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April 14, 2018

Google is learning to differentiate between your voice and your friend’s

by John_A

We may be able to pick out our best friend’s or our mother’s voice from a crowd, but can the same be said for our smart speakers? For the time being, the answer may be “no.” Smart assistants aren’t always right about who’s speaking, but Google is looking to change that with a pretty elegant solution.

Thanks to new research detailed in a paper titled, “Looking to Listen at the Cocktail Party,” Google researchers explain how a new deep learning system is able to identify voices simply by looking at people’s faces as they speak.

“People are remarkably good at focusing their attention on a particular person in a noisy environment, mentally “muting” all other voices and sounds,” Inbar Mosseri and Oran Lang, software engineers at Google Research noted in a blog post. And while this ability is innate to human beings, “automatic speech separation — separating an audio signal into its individual speech sources — while a well-studied problem, remains a significant challenge for computers.”

Mosseri and Lang, however, have created a deep learning audio-visual model capable of isolating speech signals from a variety of other auditory inputs, like additional voices and background noise. “We believe this capability can have a wide range of applications, from speech enhancement and recognition in videos, through video conferencing, to improved hearing aids, especially in situations where there are multiple people speaking,” the duo said.

So how did they do it? The first step was training the system to identify individual voices (paired with their faces) speaking uninterrupted in an aurally clean environment. The researchers presented the system with about 2,000 hours of video, all of which featured a single person in the camera frame with no background interference. Once this was complete, they began to add virtual noise — like other voices — in order to teach its A.I. system to differentiate among audio tracks, and thereby allowing the system to identify which track is which.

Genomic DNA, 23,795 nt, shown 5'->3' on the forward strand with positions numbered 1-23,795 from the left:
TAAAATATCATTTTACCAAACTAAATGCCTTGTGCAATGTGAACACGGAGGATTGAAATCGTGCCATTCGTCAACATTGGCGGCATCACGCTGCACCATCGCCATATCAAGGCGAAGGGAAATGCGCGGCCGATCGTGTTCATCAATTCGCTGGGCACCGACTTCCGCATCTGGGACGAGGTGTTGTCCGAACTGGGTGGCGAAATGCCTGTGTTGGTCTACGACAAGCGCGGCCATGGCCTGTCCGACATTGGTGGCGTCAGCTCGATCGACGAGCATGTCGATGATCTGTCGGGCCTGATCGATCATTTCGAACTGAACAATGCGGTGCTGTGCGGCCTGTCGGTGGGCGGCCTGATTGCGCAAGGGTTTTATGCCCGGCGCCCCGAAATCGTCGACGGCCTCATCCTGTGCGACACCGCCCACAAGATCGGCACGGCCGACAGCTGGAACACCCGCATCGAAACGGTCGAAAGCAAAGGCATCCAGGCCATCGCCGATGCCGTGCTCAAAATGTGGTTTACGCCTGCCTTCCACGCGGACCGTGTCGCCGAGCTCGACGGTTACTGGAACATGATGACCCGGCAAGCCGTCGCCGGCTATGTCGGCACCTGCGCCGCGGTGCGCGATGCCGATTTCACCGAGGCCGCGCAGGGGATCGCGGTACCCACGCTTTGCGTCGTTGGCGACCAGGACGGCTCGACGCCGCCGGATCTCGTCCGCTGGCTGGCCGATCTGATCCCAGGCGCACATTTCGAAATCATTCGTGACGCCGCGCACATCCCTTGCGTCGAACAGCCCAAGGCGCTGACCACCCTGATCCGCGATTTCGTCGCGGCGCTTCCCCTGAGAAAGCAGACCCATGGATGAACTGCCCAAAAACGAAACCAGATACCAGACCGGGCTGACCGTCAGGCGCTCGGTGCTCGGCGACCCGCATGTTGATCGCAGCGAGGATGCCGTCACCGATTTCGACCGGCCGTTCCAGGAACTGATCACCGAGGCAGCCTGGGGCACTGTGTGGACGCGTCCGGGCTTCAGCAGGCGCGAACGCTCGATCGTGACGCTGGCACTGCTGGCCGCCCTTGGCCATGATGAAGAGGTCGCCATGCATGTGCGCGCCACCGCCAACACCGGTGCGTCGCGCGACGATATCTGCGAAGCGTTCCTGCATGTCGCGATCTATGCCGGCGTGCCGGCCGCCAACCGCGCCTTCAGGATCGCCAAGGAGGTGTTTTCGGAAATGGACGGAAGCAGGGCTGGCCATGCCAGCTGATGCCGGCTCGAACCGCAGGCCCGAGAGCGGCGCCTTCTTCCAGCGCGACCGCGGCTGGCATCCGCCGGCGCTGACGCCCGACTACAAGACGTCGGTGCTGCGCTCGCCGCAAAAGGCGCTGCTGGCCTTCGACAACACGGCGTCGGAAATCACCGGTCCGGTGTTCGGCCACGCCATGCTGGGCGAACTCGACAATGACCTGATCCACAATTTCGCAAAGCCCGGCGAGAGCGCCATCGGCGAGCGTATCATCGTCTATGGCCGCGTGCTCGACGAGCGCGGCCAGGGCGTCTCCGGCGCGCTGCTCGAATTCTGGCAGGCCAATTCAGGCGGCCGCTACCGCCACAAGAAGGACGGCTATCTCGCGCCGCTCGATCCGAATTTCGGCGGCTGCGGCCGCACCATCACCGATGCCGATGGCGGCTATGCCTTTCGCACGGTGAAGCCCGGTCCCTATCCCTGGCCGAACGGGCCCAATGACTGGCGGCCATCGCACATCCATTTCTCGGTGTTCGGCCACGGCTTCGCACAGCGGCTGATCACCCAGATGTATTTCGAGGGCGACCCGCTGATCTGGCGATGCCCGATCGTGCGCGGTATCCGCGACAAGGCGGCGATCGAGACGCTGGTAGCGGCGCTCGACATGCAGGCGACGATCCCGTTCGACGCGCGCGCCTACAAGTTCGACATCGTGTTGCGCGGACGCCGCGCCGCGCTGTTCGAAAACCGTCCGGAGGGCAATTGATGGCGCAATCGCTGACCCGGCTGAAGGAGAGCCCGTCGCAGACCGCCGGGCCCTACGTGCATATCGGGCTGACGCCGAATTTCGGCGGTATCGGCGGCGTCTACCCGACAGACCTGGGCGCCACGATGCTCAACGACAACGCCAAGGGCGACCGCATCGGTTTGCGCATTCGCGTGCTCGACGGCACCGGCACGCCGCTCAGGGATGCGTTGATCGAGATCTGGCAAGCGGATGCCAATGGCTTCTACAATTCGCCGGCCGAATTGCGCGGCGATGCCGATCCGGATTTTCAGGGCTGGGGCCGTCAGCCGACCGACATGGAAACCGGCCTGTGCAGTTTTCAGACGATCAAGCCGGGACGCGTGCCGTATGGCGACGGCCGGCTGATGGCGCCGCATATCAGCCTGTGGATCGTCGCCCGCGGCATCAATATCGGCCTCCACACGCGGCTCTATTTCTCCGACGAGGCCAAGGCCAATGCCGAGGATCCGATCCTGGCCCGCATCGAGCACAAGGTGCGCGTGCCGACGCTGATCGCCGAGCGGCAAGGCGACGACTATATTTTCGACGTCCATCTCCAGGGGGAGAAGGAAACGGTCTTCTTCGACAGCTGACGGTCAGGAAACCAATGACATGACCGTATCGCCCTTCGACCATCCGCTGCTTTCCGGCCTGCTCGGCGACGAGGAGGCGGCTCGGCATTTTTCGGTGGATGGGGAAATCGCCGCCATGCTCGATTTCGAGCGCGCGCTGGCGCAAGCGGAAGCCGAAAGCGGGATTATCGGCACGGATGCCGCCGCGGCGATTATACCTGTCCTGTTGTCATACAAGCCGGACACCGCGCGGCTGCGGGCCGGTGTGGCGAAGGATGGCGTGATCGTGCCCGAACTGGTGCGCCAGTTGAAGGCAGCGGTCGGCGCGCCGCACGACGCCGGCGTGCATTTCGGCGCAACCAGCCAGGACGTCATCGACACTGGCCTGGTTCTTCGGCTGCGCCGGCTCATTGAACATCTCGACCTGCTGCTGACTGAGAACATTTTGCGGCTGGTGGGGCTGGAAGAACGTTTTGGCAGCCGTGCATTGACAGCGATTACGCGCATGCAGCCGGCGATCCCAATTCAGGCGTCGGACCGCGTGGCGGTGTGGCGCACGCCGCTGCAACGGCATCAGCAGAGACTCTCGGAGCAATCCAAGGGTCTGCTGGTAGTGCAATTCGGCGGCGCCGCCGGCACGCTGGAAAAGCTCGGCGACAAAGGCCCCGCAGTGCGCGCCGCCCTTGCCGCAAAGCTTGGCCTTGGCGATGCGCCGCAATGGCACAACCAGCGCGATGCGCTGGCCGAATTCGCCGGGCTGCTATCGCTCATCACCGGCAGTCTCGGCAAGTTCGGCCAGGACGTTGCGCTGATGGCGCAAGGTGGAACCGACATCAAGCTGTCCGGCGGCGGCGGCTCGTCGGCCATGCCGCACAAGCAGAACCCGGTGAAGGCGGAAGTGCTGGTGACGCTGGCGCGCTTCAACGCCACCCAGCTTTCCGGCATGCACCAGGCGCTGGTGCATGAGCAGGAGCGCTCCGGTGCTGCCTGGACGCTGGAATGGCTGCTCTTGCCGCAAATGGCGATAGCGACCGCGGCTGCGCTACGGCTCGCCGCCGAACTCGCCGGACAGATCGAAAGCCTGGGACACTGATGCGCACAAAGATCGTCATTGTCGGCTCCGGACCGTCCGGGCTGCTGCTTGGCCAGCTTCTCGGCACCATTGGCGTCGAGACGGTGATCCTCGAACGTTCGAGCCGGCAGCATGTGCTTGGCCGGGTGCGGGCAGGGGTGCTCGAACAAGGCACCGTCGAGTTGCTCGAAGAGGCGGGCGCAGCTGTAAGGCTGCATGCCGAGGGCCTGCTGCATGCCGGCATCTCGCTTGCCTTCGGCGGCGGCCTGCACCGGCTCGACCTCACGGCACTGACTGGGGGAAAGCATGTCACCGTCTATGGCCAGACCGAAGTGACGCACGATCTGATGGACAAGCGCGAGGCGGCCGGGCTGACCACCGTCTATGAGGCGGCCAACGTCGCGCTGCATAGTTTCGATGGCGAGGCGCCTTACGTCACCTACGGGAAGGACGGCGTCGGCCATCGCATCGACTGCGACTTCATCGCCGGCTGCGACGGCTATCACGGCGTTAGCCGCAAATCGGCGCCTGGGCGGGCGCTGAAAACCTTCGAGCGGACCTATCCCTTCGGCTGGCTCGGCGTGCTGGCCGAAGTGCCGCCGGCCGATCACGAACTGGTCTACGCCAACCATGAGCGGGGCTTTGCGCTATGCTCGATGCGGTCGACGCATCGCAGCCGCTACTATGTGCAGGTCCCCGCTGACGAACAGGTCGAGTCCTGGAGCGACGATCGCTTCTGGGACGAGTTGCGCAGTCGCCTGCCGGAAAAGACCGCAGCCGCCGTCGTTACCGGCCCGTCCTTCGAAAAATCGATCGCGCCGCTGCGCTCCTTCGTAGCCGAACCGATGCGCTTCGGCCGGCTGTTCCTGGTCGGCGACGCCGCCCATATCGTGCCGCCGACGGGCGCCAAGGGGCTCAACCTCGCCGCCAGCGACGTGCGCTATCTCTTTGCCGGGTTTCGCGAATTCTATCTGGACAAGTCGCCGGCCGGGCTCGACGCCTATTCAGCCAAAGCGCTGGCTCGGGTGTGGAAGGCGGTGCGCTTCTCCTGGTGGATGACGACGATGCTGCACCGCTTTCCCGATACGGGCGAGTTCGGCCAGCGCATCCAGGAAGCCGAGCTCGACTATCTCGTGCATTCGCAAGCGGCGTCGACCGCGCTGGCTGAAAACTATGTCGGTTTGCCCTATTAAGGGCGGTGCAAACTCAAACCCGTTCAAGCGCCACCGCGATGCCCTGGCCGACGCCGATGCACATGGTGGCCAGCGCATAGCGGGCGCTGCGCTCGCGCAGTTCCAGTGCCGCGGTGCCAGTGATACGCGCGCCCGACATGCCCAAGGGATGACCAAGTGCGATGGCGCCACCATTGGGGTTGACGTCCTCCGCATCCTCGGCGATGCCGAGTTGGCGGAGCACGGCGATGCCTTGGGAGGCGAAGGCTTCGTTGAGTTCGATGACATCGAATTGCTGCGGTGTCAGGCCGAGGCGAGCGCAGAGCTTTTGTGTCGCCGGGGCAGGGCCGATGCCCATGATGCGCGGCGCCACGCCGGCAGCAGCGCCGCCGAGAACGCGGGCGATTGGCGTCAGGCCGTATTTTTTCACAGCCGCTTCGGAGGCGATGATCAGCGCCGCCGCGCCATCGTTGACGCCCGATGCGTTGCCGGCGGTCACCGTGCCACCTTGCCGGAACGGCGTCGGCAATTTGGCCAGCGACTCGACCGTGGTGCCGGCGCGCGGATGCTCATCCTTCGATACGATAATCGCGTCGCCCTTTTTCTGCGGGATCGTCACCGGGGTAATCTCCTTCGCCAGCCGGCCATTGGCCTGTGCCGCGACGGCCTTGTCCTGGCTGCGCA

Ultimately, the researchers were able to train the system to “split the synthetic cocktail mixture into separate audio streams for each speaker in the video.” As you can see in the video, the A.I. can identify the voices of two comedians even as they speak over one another, simply by looking at their faces.

“Our method works on ordinary videos with a single audio track, and all that is required from the user is to select the face of the person in the video they want to hear, or to have such a person be selected algorithmically based on context,” Mosseri and Lang wrote.

We’ll just have to see how this new methodology is ultimately implemented in Google products.

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